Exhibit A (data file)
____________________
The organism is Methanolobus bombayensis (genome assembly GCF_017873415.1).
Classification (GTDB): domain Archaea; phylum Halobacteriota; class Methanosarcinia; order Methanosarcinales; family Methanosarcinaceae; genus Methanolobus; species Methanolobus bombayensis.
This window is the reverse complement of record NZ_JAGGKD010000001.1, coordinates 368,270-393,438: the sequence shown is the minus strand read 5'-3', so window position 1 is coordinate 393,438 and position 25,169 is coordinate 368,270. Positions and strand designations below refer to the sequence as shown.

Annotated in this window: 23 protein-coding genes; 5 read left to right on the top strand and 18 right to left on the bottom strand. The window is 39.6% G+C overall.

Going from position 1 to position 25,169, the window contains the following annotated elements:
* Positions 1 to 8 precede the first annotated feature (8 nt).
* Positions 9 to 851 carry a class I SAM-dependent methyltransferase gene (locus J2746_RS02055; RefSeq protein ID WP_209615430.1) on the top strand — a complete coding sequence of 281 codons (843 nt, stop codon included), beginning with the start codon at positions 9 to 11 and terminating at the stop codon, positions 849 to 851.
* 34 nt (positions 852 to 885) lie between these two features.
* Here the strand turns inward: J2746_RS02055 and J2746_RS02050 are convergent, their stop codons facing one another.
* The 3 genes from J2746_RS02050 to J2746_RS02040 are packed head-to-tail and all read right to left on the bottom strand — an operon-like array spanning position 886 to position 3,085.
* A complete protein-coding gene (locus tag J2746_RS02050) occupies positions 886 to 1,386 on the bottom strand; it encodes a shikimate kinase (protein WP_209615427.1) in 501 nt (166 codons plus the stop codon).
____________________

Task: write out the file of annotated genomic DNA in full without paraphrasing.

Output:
The organism is Methanolobus bombayensis (genome assembly GCF_017873415.1).
Classification (GTDB): domain Archaea; phylum Halobacteriota; class Methanosarcinia; order Methanosarcinales; family Methanosarcinaceae; genus Methanolobus; species Methanolobus bombayensis.
This window is the reverse complement of record NZ_JAGGKD010000001.1, coordinates 368,270-393,438: the sequence shown is the minus strand read 5'-3', so window position 1 is coordinate 393,438 and position 25,169 is coordinate 368,270. Positions and strand designations below refer to the sequence as shown.

Annotated in this window: 23 protein-coding genes; 5 read left to right on the top strand and 18 right to left on the bottom strand. The window is 39.6% G+C overall.

Going from position 1 to position 25,169, the window contains the following annotated elements:
* Positions 1 to 8 precede the first annotated feature (8 nt).
* Positions 9 to 851 carry a class I SAM-dependent methyltransferase gene (locus J2746_RS02055; RefSeq protein ID WP_209615430.1) on the top strand — a complete coding sequence of 281 codons (843 nt, stop codon included), beginning with the start codon at positions 9 to 11 and terminating at the stop codon, positions 849 to 851.
* 34 nt (positions 852 to 885) lie between these two features.
* Here the strand turns inward: J2746_RS02055 and J2746_RS02050 are convergent, their stop codons facing one another.
* The 3 genes from J2746_RS02050 to J2746_RS02040 are packed head-to-tail and all read right to left on the bottom strand — an operon-like array spanning position 886 to position 3,085.
* A complete protein-coding gene (locus tag J2746_RS02050) occupies positions 886 to 1,386 on the bottom strand; it encodes a shikimate kinase (protein WP_209615427.1) in 501 nt (166 codons plus the stop codon).